The Typesetters, the Proofreaders, and the Scribes

February 1, 2017

scribeAt Distributed Proofreaders, we are all volunteers. We are under no time pressure to proof a certain number of pages, lines or characters. When we check out a page, we can take our careful time to complete it.

We can choose a character-dense page of mind-numbing lists of soldier’s names, ship’s crews, or index pages. We are free to select character-light pages of poetry, children’s tales or plays. Of course these come with their own challenges such as punctuation, dialogue with matching quotes or stage directions. We can pick technical manuals with footnotes, history with side notes, or  science with Latin biology names. We can switch back and forth to chip away at a tedious book interspersed with pages from a comedy or travelogue.

Every so often though, I stop and think about the original typesetters.

They didn’t get to pick their subject material, their deadline or their quota. They worked upside-down and backwards. They didn’t get to sit in their own home in their chosen desk set-up, with armchair, large screen, laptop or other comforts. Though we find errors in the texts that they set, many books contain very few of these errors. When I pause between tedious pages, I wonder how they did it.

Beyond the paycheck, what motivated them to set type on the nth day of the nnth page of a book that consisted mostly of lists, or indices? Even for text that would be more interesting to the typesetter, the thought of them having to complete a certain number of pages in a given day to meet a printing deadline is just impressive.

printing pressI know many have jobs today that require repetitive activities. But how many are so detail-oriented, with no automation, that leave a permanent record of how attentive you were vs. how much you were thinking about lunch? Maybe it was easier to review and go back and fix errors than I picture it to be. Maybe they got so they could set type automatically and be able to think of other things or converse.

When I’m proofing a challenging page, I sometimes think of that person who put those letters together for that page. I realize my task is so much easier. If I want I can stop after that page and hope some other proofer will do a page or two before I pick up that project again.  I can stop, eat dinner, and come back tomorrow to finish the page when I’m fresh.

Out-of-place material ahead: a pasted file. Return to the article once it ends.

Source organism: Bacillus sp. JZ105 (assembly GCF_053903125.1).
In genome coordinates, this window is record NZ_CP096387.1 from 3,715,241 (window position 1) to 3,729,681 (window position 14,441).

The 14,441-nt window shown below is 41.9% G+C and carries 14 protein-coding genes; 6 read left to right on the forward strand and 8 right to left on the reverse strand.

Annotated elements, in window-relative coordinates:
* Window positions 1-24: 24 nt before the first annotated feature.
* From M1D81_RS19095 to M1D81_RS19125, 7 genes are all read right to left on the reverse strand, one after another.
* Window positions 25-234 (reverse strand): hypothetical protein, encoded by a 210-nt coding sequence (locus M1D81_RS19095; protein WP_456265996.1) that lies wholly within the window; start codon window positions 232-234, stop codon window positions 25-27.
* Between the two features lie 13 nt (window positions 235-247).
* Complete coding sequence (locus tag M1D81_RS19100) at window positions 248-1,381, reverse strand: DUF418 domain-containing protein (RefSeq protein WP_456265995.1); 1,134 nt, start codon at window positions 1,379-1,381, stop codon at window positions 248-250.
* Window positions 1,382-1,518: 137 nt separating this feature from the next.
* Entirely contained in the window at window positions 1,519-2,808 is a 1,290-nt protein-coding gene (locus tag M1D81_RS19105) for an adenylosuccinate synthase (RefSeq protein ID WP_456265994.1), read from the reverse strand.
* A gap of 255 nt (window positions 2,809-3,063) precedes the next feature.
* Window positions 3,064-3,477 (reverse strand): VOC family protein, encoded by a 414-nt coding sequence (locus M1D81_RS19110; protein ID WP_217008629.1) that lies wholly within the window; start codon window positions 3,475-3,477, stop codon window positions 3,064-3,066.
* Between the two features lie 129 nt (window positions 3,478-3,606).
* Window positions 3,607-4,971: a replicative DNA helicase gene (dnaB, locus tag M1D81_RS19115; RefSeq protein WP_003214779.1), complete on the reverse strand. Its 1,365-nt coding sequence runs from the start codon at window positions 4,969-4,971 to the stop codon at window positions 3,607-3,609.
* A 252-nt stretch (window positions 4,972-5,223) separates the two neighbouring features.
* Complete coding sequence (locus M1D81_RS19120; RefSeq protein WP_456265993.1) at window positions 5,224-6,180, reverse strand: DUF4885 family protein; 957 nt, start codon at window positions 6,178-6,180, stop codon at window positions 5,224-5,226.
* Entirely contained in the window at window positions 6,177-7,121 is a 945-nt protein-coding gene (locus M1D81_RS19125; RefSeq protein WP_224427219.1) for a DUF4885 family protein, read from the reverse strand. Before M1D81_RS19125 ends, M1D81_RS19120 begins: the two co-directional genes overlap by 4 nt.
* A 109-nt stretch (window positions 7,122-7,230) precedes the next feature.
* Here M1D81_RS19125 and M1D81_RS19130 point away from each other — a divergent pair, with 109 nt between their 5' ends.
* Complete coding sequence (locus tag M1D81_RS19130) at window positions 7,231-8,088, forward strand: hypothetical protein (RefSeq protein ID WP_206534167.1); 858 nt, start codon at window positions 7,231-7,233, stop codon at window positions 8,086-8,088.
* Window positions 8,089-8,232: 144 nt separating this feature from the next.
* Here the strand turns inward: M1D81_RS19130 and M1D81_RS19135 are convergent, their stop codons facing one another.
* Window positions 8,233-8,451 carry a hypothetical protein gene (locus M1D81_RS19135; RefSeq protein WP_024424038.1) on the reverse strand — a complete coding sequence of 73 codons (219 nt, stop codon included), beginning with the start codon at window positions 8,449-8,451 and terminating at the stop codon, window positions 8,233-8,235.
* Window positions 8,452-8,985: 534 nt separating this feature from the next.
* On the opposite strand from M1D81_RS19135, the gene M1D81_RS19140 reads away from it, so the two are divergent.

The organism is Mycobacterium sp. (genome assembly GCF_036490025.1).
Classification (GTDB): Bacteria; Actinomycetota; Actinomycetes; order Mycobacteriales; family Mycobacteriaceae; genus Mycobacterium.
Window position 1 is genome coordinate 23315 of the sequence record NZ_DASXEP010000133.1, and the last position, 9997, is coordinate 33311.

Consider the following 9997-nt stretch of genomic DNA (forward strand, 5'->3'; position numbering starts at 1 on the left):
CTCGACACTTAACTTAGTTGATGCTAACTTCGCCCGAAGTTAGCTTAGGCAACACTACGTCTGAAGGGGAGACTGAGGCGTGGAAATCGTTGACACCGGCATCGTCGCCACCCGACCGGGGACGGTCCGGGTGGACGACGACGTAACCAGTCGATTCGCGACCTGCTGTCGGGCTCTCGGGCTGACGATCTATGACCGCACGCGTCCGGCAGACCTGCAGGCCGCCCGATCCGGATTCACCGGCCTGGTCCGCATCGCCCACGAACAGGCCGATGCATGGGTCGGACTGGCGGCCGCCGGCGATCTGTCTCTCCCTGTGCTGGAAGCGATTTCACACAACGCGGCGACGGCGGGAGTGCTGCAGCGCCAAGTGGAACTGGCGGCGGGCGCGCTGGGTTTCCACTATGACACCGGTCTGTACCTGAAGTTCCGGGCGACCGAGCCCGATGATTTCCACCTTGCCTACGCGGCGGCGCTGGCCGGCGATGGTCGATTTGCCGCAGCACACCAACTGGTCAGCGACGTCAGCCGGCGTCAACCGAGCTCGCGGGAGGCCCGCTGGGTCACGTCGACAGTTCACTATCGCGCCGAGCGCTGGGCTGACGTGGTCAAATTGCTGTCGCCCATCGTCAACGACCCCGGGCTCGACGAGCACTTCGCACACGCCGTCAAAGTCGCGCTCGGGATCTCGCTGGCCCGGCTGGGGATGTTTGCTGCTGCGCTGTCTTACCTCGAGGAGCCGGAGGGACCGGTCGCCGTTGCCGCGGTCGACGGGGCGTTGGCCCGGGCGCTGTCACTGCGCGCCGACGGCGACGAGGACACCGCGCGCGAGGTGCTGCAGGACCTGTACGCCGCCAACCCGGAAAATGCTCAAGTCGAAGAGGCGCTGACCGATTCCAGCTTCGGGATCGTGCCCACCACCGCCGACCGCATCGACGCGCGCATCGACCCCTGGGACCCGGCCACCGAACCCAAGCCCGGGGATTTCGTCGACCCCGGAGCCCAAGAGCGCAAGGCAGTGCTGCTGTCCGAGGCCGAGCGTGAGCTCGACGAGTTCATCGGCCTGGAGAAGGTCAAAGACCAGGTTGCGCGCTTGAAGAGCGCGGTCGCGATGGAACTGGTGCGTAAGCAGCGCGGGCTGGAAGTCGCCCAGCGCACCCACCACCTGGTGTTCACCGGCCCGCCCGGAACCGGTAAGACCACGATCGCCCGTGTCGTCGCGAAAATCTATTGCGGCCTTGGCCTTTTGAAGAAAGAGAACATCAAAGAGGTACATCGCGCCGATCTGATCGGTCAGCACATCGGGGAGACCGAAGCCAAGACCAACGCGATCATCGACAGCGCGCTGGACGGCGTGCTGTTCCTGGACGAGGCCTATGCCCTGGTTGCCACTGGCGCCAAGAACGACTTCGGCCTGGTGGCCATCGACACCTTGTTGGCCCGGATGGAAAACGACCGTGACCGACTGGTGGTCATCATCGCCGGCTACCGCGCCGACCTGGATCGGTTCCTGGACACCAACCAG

I imagine a man standing at a workbench with his frames of letters and numbers and punctuation at one side, picking out the type one by one, hoping that the “I” box doesn’t contain a misplaced “l” or “1.” I see him possibly thinking about how much easier life is for him than it was for the medieval scribe. The scribe was working on a page for days, weeks, even months, one hand-drawn character at a time. I see the typesetter appreciating how much improved his own life is and how much more available his work makes books to his current readers. And I smile as I see him smile.

This post was contributed by WebRover, a DP volunteer.


Proofing with Maps

August 8, 2015

While proofing for Distributed Proofreaders, I often find myself opening up a mapping application to locate rivers, towns, buildings, forts, streets, etc. that are mentioned, described, or central to a project.  Sometimes it’s to figure out where they are. Sometimes it’s to try and see what’s being described.

map

For example, Early Western Travels, 1748-1846, Volume XXIII, describes some rock formations that the footnote identified as being in Dawson and Valley Counties, Montana. Using that information, I was able to view a photo of the rock formations. I’ve also found remote tiny towns that still exist in the American West — one even had a preserved historical district.

Florizel’s Folly (in progress at DP) led me to Brighton, EnglandYellowstone’s Living Geology: Earthquakes and Mountains (also in progress) to Old Faithful.

I posted in the DP forums about this and found another proofreader who was using mapping software to locate parks that were mentioned in old bird books as locations of certain birds. This person was interested in whether the parks have the same birds.

Of course, I look at maps because I love maps. So starting with a specific reference point from a book, I can get lost for half an hour or more exploring, envisioning, and virtually visiting. Anywhere. And how exciting when I get a chance to visit in person a site I’ve visited before via mapping software; for example, the Pony Express Statue in Sacramento Old Town.

If you haven’t tried this before, do! You may find yourself addicted.

This post was contributed by WebRover, a DP volunteer.


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